Article writing tips, techniques, strategies

Friday, November 11, 2005


There is an old saying: You can choose your friends but not your family. Everyone has certain choices to make in their lives, except for that one initial launch into this world. We are born and we are who we are - no decision on our part - not even the chance at some suggestions.

Your entire being - the color of your skin, your grandparents’ homeland, your entire genetic make-up is right there - and now you have a choice - you can do what you believe you can, or you can carry your sense of pride or shame with you your entire life and never reach the goals and reap the benefits you could have.

Writing is a career where the choices from the very beginning are yours. In a sense, you create your character, give him all his genetic qualities, and then even write the history for his ancestry. You are in control of who, what, where, and when. However, as with any choice, there are drawbacks as well as advantages. If your character is not a member of your particular ethnic, religious, or race group, your ability to relate and to transmit ideas run into a brick wall, so to speak. Sure, you can put yourself in their place, but it would be according to your standards, and your beliefs. This ingrained system of standards and beliefs were taught to you by your parents, relatives, environment. and the world itself. Now that you have decided to write, how do you overcome this stumbling block?

The literary piece you give birth to should be as factual as possible, even though it is a fictional piece. If you feel you can, just in your own mind, place yourself in someone else’s soul, forget it. You can’t because the only person you can reach intoand enter their very being is yourself. Now what do you do? The answer is reach out, network, and include everything in your research work. Listen to both sides of the coin, and if you don’t agree, the notion to state your carved in stone moral or otherwise statements are irrelevant. Your reader needs to place themselves in your character’s heart and see the world through his/her eyes. A slight remark made to one person may be a monumental insult to an individual of another genre. Don’t judge, or build up or belittle the circumstances. State them exactly, as best you can, from that literary person’s inherited background and make-up.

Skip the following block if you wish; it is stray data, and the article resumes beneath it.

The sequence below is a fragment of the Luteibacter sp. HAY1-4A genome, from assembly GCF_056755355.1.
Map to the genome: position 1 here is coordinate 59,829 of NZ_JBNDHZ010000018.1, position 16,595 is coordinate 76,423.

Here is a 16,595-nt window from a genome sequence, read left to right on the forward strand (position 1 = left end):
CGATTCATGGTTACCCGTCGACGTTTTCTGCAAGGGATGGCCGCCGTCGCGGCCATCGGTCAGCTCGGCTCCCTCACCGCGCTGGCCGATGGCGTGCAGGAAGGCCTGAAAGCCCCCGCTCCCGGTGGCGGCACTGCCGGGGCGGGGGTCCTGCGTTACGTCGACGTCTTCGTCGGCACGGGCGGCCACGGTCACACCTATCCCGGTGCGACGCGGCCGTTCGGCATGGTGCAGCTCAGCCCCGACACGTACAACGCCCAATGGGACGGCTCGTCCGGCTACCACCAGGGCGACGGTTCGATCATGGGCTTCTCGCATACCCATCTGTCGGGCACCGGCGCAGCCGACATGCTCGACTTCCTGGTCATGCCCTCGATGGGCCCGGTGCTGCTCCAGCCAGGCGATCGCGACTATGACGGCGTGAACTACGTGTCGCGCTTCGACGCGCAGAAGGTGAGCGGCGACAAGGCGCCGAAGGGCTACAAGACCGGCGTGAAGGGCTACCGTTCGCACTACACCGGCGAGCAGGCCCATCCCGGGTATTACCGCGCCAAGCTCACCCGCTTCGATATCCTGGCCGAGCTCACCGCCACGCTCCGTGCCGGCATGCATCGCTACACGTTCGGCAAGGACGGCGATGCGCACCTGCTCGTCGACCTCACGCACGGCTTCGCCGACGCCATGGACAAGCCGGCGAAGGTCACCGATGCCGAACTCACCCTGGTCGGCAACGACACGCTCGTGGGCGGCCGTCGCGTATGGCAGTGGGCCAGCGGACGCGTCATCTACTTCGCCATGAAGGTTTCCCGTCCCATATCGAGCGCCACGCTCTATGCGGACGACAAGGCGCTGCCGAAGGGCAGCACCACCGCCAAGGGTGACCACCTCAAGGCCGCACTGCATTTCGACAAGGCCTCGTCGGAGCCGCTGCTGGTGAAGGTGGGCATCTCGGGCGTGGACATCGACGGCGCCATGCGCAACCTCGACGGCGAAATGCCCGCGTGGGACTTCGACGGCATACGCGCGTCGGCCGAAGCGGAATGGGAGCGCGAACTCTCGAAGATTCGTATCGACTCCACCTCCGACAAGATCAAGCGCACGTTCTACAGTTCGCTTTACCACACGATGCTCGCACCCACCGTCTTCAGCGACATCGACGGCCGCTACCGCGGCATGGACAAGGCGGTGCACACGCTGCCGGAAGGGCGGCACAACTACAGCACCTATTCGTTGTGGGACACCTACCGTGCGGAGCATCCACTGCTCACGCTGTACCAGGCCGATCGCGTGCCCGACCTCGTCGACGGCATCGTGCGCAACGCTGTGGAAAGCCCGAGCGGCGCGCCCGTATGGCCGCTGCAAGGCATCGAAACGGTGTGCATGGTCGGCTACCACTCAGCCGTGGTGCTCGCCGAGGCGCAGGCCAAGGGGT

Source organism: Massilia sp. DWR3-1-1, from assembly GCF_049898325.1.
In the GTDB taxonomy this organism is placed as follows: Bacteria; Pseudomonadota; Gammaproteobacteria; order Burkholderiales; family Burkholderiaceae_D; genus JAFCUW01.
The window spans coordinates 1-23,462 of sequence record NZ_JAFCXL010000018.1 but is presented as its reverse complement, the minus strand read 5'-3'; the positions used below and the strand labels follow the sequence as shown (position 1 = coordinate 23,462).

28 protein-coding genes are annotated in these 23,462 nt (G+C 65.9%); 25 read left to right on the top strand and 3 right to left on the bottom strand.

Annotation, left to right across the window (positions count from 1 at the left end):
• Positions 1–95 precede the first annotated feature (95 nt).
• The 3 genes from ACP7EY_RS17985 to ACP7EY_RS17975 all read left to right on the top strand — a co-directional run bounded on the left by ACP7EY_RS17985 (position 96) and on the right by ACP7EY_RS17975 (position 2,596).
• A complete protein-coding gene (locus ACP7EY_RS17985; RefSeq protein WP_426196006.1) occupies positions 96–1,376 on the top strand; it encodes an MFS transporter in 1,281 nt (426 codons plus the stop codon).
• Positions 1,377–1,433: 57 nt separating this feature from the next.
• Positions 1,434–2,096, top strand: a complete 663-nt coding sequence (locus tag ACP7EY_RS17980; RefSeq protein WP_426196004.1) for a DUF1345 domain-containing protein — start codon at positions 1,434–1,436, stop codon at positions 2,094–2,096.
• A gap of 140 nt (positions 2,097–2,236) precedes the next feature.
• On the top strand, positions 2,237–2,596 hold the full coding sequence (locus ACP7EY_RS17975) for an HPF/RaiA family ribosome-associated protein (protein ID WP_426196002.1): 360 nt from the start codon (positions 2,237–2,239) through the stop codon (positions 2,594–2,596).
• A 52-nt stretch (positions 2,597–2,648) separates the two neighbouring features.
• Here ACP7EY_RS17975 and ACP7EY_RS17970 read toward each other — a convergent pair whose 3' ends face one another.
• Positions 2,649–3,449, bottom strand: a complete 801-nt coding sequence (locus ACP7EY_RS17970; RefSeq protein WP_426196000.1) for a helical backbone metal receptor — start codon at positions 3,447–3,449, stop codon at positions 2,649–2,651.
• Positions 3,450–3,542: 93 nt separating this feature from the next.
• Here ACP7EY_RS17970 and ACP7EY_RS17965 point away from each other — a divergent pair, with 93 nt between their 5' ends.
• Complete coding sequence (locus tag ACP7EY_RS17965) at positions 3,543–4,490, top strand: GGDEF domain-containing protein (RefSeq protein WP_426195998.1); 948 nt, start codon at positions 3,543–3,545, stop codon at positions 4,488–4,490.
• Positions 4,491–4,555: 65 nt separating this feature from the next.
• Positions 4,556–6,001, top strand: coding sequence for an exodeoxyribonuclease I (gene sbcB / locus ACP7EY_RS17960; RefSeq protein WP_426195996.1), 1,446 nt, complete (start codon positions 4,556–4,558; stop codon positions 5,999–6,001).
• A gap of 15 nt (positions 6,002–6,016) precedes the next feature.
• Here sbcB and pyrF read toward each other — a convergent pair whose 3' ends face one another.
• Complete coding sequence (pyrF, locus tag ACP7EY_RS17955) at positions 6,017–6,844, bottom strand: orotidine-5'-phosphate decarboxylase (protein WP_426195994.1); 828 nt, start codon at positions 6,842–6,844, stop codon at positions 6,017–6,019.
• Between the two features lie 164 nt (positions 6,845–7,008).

Don’t ever feel that you will be able to disseminate exactly what it feels like to be someone else. We all have trouble just trying to be ourselves. However, with your character, you will have to step back and let what is the truth come forward. Then you can create the situations, the plots, and the reactions.

Every group of human beings have their particular quirks, beliefs, and moral systems. Try not to place one group’s issues and relate them through your own eyes.

Every great literary masterpiece gave credibility to their characters through writing about them as they are. Write about their individuality, their values, and their history. Give them the opportunity to voice their contradictions and their acknowledgements. Let them be themselves and you will be on your way to a masterpiece that the entire world will cherish.

Trace historical aspects for your character and take into account the evolving changes to his/her particular heritage. Check items such as foods, livelihoods, and statistics. Once you have a volume of information, you will have the grounds for a great novel or article. As writers, we are so tempted to always give our opinions, our views. You are creating this character and your story’s success will be on who he/she is. Readers will agree or disagree with your character but they will learn to respect and value his/her reactions, and choices. They will, in turn, take into account the circumstances that brought your character to this particular point in life. The most enduring characters are those that are real, life-like, and not clones of the writer. Give your characters room to breathe, and be themselves.

I believe God does not need help in creating people. He gives writers the fertile ground of diversity and the ability to relate to readers. Give your readers reliability, authenticity, and an opportunity to decide for themselves, and you are on your way to successful writing.

©Arleen M. Kaptur

Author of numerous articles, e-cookbooks,on-line workshops. Novel: SEARCHING FOR AUSTIN JAMES Website:


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